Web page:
Photography has been a lifetime addiction for me and a savior at the same time. My first camera was a box camera that used 616 roll film size that was hard to find in the 50s and impossible to find now. My hands shook when I bought my first precision camera, a 35mm single lens reflex for $160.00 brought with money I made cleaning bricks with a hatchet.
I had my own darkroom at the age of 15 and even if it was in the kitchen at night with the lights out it worked, until a car would drive down the country road I lived on, fogging my film or print. After high school I enlisted in the U.S. Navy and became a rated Navy photographer in 1965. It was when aboard the USS Ranger Attack Aircraft Carrier that my work was published in something other than a high school year book for the first time. A Saturday Evening Post magazine story titled “I Escaped from a Red Prison” featured two photographs I had made of the recovery of a Navy pilot that had been shot down and captured by the North Vietnamese Army and held as a POW.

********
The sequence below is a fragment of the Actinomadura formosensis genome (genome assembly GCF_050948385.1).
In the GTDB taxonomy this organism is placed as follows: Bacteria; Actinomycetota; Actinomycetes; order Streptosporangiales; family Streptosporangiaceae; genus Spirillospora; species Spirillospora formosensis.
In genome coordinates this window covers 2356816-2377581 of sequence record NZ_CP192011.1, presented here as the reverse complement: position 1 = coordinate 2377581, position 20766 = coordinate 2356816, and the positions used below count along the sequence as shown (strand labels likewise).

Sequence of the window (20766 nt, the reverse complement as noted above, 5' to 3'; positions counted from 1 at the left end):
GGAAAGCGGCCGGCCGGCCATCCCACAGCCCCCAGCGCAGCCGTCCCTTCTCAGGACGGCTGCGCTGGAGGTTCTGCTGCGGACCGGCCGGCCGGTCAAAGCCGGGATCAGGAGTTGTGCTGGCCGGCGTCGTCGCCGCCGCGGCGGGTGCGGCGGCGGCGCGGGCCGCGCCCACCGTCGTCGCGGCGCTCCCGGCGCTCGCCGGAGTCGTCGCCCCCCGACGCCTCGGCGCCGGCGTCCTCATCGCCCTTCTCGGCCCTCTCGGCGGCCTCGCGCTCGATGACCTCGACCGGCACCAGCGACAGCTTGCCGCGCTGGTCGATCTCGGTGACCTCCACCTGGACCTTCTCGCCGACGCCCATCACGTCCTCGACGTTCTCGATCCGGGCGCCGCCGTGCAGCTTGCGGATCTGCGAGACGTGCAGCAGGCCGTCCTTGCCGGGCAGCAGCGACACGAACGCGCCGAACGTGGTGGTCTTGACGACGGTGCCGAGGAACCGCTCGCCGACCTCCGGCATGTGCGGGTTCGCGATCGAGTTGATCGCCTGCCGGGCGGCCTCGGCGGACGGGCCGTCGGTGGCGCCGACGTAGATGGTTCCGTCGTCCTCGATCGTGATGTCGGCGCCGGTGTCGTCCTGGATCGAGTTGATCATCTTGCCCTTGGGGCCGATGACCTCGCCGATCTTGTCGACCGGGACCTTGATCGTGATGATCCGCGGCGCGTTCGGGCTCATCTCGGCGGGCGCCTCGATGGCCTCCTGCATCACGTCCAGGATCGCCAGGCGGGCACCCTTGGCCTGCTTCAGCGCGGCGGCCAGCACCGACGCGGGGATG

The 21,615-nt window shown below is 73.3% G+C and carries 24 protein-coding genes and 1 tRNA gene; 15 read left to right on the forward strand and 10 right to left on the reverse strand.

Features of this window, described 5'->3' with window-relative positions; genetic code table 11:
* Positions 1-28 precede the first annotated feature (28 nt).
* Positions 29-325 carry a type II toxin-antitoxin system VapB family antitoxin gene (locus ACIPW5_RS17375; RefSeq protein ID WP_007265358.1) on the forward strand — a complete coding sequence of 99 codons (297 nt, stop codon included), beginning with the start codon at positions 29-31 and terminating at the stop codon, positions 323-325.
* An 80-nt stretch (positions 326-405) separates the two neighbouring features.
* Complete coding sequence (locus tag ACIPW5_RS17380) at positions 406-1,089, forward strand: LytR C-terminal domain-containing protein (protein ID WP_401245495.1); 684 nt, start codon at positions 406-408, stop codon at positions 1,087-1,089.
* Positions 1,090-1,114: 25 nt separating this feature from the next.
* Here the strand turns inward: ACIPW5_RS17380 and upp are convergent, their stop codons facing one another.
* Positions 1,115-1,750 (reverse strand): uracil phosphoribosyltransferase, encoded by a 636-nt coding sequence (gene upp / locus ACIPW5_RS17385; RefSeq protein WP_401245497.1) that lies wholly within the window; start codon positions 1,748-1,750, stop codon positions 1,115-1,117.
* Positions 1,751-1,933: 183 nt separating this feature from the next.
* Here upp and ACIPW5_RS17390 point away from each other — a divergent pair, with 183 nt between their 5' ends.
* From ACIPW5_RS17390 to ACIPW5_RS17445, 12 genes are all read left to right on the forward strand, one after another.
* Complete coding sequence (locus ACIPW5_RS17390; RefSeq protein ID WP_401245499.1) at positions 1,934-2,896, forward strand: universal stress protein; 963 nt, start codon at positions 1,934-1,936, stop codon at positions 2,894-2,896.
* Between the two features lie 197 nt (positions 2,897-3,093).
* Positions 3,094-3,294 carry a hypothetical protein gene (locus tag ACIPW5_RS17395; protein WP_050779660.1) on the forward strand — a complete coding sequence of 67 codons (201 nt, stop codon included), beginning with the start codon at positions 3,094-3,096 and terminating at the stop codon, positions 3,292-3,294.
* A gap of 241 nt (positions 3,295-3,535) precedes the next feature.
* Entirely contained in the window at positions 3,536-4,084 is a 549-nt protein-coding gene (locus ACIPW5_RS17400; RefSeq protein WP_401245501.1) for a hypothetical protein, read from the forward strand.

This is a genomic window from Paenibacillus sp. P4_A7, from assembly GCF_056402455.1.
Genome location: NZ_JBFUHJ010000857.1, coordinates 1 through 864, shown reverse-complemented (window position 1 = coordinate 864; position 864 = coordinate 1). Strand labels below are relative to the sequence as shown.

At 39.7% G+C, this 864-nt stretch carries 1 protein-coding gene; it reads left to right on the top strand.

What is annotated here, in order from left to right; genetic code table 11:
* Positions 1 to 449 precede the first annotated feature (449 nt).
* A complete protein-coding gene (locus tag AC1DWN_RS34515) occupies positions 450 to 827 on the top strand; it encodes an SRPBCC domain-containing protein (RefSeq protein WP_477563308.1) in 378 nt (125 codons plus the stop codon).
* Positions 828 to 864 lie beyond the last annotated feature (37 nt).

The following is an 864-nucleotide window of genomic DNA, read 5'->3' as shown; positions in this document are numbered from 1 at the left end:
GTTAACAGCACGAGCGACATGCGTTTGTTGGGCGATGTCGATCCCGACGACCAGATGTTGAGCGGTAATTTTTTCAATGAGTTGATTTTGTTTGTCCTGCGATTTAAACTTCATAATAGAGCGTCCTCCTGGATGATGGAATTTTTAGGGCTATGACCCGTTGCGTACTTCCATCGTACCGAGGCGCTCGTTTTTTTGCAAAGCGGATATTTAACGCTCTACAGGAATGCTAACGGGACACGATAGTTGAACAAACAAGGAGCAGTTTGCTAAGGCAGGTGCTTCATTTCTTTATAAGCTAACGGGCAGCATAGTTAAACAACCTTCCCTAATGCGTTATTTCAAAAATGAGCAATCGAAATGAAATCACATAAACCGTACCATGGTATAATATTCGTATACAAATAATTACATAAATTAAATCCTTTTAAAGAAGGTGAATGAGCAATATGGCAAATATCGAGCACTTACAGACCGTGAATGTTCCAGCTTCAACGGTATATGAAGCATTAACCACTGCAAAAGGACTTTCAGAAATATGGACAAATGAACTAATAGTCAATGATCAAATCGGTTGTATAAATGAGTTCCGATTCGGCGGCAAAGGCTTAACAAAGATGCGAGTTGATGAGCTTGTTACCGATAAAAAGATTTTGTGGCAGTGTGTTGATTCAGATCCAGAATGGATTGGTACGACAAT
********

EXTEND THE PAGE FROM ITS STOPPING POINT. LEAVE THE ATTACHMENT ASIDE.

Photography gave me the discipline and job skills that have carried me throughout life. Although there were times that I had no equipment or I thought I was finished with photography I was always drawn back in to its grasp as it is not finished with me. The last fifteen years I have been documenting Reno Nevada.